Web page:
You Are Here: Reflections on Gen Y, Worship, and Cultural Consumption
I spent a good part of my life wandering without a spiritual lifeline. I was lost, having climbed out of the wading pool of organized religion. Somehow, Jewish music and prayer re-opened a door that had been locked for a very long time. I found my way back, and opened my eyes to see that much of my generation had become spiritually homeless and Judaically disenfranchised. I feel strongly connected to this group because I was once a part of it; when I create art on their behalf, I create it on my own behalf as well.
A.J. Heschel once wrote, "Song is the most intimate expression of man. In no other way does man reveal himself so completely as in the way he sings." These words are incredibly wise, and they resonate with me in a personal and powerful way. To see a group singing together is to see one of the most unique and beautiful ways in which human beings share a common experience. The communal voice produces the unique sound of unity, the empowering sound of a group of disparate individuals engaged in a common, focused outpouring of spirit.
My generation consumes culture at an astounding rate, faster than any earlier generation in history. In these times of rapid technological growth, a probable causal relationship exists between this rate of consumption and the sheer volume of modern media... media which is both readily available and thrust upon us all. If we suddenly want to hear the latest Killers' track, we surf over to YouTube for instant gratification. Mine is a generation that wants for very little in terms of its immediate access to culture and information.
And so, in the established Jewish community, we are the wild card. A majority of us are unaffiliated with most types of established Jewish organizations, and are generally disconnected from the Jewish community at large. This statistic has been verified by both anecdotal and empirical data.
Here's the rub... Generation Y is mostly disconnected because of a failure by the established community to provide points of connection that are aesthetically and spiritually relevant to its cultural sensibilities.
My relationship to this group is personal... I sense their frustration, and experience the challenge of engaging them, both in worship and concert settings, on a regular basis. I write music for them; I pray with them; I drink beers with them... because I am one of them.
And so, from an insider's point of view, here's what I've learned...
The Auto-Tune era has passed. There is renewed interest in music that feels honest, even if the execution is less than perfect. We don't want sequenced, computerized arrangements. We want musicians to play and sing with emotion, and to communicate the message of the music in a way that is unencumbered by pretense and egoism.
Millenials absorb music, art, and media at an unimaginable pace. We know what feels good, what feels real... and we are turned off by inauthenticity. We want music that speaks to us; music that resonates with who we are.
Today, we continually associate musical moments with most social, private and public moments of our lives. Our daily activities are accompanied by a soundtrack that is largely of our own choosing. So, why then must the soundtrack of our lives and the soundtrack of our worship be mutually exclusive? Worship music, for much of history, has been a reflection of the popular music of the time.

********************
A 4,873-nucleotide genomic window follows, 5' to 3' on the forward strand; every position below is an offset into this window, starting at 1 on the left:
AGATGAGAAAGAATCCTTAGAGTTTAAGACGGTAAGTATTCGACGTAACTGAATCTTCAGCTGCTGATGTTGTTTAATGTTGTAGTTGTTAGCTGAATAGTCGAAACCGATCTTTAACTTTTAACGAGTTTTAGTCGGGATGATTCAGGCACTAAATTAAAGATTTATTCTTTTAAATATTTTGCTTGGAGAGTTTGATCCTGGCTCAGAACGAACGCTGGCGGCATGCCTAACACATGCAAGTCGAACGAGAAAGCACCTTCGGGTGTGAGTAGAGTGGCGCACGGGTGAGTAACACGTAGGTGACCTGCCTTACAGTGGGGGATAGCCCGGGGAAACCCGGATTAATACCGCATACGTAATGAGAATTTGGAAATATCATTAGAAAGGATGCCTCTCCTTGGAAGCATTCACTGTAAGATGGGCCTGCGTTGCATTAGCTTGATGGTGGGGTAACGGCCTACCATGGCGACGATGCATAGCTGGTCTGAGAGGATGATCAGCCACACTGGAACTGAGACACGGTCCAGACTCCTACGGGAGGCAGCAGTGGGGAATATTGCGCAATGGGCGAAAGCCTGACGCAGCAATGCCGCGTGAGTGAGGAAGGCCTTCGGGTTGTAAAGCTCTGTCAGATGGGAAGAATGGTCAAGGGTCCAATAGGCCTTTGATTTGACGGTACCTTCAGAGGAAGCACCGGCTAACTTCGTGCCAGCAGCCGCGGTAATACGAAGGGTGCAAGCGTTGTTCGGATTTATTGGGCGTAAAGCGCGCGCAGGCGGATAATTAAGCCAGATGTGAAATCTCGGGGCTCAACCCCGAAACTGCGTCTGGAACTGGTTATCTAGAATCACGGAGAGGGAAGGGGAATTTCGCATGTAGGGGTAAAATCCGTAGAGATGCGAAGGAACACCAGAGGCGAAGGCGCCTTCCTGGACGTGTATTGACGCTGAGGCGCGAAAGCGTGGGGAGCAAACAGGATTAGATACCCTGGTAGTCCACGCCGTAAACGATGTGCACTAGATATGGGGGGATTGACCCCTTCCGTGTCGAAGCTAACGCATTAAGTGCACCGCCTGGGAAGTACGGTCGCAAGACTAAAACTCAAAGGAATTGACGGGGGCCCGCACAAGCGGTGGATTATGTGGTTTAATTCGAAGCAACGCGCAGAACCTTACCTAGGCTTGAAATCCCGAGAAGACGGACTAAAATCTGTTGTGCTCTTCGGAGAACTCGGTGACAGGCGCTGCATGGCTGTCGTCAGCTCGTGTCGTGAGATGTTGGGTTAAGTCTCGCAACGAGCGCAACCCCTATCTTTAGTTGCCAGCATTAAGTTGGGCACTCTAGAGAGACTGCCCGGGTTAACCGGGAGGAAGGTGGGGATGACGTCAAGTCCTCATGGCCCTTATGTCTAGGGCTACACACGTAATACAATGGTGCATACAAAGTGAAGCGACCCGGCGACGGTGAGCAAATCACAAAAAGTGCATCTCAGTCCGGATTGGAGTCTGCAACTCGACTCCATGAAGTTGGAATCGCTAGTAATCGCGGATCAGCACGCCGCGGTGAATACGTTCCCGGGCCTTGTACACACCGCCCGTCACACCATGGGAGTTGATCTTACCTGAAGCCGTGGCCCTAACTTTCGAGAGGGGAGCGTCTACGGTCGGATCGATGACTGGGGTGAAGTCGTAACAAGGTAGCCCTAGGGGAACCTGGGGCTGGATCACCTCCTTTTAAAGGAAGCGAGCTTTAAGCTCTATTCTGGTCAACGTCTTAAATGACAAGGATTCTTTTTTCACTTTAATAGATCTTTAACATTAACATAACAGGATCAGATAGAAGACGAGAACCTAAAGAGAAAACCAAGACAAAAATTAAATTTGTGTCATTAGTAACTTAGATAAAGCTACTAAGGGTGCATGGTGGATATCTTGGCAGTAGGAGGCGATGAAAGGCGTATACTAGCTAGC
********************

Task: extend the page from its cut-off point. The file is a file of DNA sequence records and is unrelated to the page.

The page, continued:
If we find spirituality in a song we hear on the radio and tie its message to a piece of liturgical text, we create a point of entry for someone who is trying to come in. If we compose modern musical settings for liturgy, we create space for our generation to be prayerful in an environment that meets our aesthetic sensibilities.
Truth be told, this is not a new phenomenon. In terms of spiritual/cultural sensibilities, the story of my generation is also the story of earlier generations. Our children will not see the world as we do, because they simply will not be looking at the same world. Will we force our ideas and preferences on them, or will we allow them to develop relationships with culture that are born of their own selves?
Now, apply that question to the issue at hand. Will the organized, denominational establishment enforce its spiritual methodology on the 20s/30s generation? In actuality, I don't believe so. Organizations such as S3K have taken up the cause, and have done so with an understanding that outreach and programmatic efforts must begin with an understanding of the spiritual, social and cultural motivations that drive this demographic. They must, to put it plainly, meet us where we are.
And where are we? In a place that values tradition, but also appreciates modernity and expressive creativity; in a place that is warm and welcoming; in a place that chooses to take the most beautiful parts of the communal human experience and amplify them so they might resonate more clearly.
Sound familiar? It's the tale of generations past, and will be the story of generations to come.
At the root of this issue is a fear of change… a resistance to alternative views that continues to surface in a consistent and cyclical pattern. Ironically, our ability to adapt and to change ultimately reflects our collective humanity. Change is the end-result of a divine spark that enables us to learn with perspective, to feel with depth, and to see with vision.
We are searching for that spark.